Lightning @ Kings Recap: Fast Five

The Kings out-Lightning the Lightning with three goals on quick, efficient counterattacks.

The question often comes up during dry spells: why don't the Los Angeles Kings score more "pretty" goals? LA simply doesn't do the whole free-flowing, open-ice thing too often, preferring to control zone time and win the possession game. Tonight, though, they showed off a little bit, using three really nice goals to win their fifth straight.

[Box Score]

The Tampa Bay Lightning, until very recently the best team in the Eastern Conference, has now been beaten by LA twice in two weeks. LA only really needed 20 prolific minutes to start and a timely third period goal last time, but the blueprint had to be different in this one. That's because, in spite of some strong early shifts, a bit of defensive zone lackadaisicality (nice word, Eric) put the Kings behind in the first.

Tampa Bay sparkplug Tyler Johnson had set this up with a controlled zone entry, a drive around Matt Greene, and a shot on goal. Tyler Toffoli looks for all the world like he should be getting to that puck first, but he was already coasting backwards. Dwight King got there at about the same time as Nikita Nesterov, and Greene got to Jonathan Quick's intended spot at about the same time as... Jonathan Quick. Quick got knocked down, Nesterov's second shot attempt found the net, and the battle was on. Blame everyone.

It took a few minutes for LA to right the ship, and for a couple of stretches in the next fifteen minutes, another Lightning goal looked more likely than a Kings equalizer. Anze Kopitar and the boys righted the ship, though, right about when I was wondering whether Kopitar would show any spark in this one. Did he ever; a nice set of passes from Jamie McBain, Brayden McNabb, and Trevor Lewis sprung Kopitar down the middle, and he fired a quick wrist shot stick side. LA carried the play (including an actually-decent power play!) for the rest of the frame, but a stone-cold too many men penalty with fourteen seconds left in the second set up an immediate challenge.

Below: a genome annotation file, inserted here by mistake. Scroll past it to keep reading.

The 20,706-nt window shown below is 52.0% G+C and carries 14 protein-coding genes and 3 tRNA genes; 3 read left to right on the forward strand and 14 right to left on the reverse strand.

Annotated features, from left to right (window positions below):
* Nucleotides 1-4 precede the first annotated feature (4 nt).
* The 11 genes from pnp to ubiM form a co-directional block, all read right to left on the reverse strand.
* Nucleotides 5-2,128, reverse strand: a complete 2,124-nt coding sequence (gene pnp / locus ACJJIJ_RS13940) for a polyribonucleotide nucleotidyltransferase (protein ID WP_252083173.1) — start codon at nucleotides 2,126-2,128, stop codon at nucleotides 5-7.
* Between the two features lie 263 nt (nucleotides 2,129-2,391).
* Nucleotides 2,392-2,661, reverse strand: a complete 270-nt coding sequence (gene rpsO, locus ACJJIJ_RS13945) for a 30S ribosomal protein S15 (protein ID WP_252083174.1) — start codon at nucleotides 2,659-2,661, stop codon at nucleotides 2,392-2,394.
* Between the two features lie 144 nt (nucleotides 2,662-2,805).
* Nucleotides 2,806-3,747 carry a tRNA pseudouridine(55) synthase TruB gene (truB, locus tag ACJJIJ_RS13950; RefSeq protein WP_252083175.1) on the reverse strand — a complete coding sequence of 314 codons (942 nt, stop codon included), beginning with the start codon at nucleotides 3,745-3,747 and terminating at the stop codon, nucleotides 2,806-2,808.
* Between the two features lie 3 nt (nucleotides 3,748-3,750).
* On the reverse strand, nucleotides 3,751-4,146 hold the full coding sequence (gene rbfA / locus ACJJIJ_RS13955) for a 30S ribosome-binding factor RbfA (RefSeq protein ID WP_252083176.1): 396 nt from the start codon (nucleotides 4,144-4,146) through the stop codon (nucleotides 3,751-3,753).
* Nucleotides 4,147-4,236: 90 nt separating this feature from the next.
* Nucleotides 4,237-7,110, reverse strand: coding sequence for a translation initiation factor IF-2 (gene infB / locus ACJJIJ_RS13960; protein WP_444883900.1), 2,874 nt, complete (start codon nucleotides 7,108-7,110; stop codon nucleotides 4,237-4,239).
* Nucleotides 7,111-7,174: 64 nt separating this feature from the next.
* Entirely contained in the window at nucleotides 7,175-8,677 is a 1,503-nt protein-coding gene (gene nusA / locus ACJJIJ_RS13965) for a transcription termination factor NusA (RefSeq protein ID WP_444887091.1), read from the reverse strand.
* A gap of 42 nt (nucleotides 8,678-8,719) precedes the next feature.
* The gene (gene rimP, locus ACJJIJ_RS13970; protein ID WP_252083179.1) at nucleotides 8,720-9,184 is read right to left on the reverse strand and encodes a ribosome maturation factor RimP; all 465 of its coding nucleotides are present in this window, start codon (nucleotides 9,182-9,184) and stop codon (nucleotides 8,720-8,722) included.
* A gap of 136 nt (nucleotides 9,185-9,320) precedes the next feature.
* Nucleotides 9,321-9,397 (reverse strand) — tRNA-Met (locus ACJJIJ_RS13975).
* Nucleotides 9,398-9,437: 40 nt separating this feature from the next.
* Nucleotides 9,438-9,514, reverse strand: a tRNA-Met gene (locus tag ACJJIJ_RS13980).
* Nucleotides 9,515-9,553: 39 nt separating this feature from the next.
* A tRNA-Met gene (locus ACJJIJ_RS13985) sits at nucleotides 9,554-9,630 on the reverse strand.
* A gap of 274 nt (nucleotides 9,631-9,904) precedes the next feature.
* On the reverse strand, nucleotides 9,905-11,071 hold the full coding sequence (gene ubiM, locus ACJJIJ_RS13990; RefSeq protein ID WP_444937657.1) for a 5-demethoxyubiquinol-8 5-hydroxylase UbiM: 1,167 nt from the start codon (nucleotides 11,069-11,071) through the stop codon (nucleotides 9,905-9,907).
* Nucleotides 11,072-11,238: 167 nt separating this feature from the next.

The penalty kill was superb, though, and soon after getting back on even terms, Jordan Nolan (!) scored a beauty of a goal to put LA ahead.

Lots of little things went right on this play. Drew Doughty, who played another thirty minutes tonight, shut down Steven Stamkos in a dangerous one-on-one situation. Dwight King made an ideal drop pass -- after the Kings had gotten too fancy on a few of those drop passes earlier in the evening -- and took Nesterov out of the play in front. (Eventful night for Nesterov, who got that first career goal but also took two penalties, delivered an unpunished elbow to Toffoli's face, and got stuck watching this goal.) And Nolan showed patience and a backhand that surprised everyone other than himself.

Another really intelligent counterattack helped seal the deal. Carter and King had nearly scored on a 2-on-1 on Andrei Vasilevskiy a couple minutes earlier, and Doughty stepped in on this one after King made a difficult behind-the-back tap to get the puck moving out of the zone. Doughty and King entered the zone, taking the defense with them, and Doughty found the trailing Carter for an open shot. Carter didn't miss, making it 3-1 with six minutes left. Just as integral, though, was the response; LA bottled up Tampa for the next five minutes, and though a failed clear by Doughty meant more extra attacker heartburn, the Kings held on for a 3-2 win.

The Kings always had this type of streak in them. During December and January, though, they were always undermined by... something. Bad goaltending, poor shooting, special teams troubles, defensive mistakes, tentative third periods, so on. The Kings have been able to string together five straight W's: by avoiding all that. Easy, right?

This wrapped up a perfect homestand, and the Kings now face a pair of games against direct playoff competition: Colorado on Wednesday, and San Jose at Levi's on Saturday.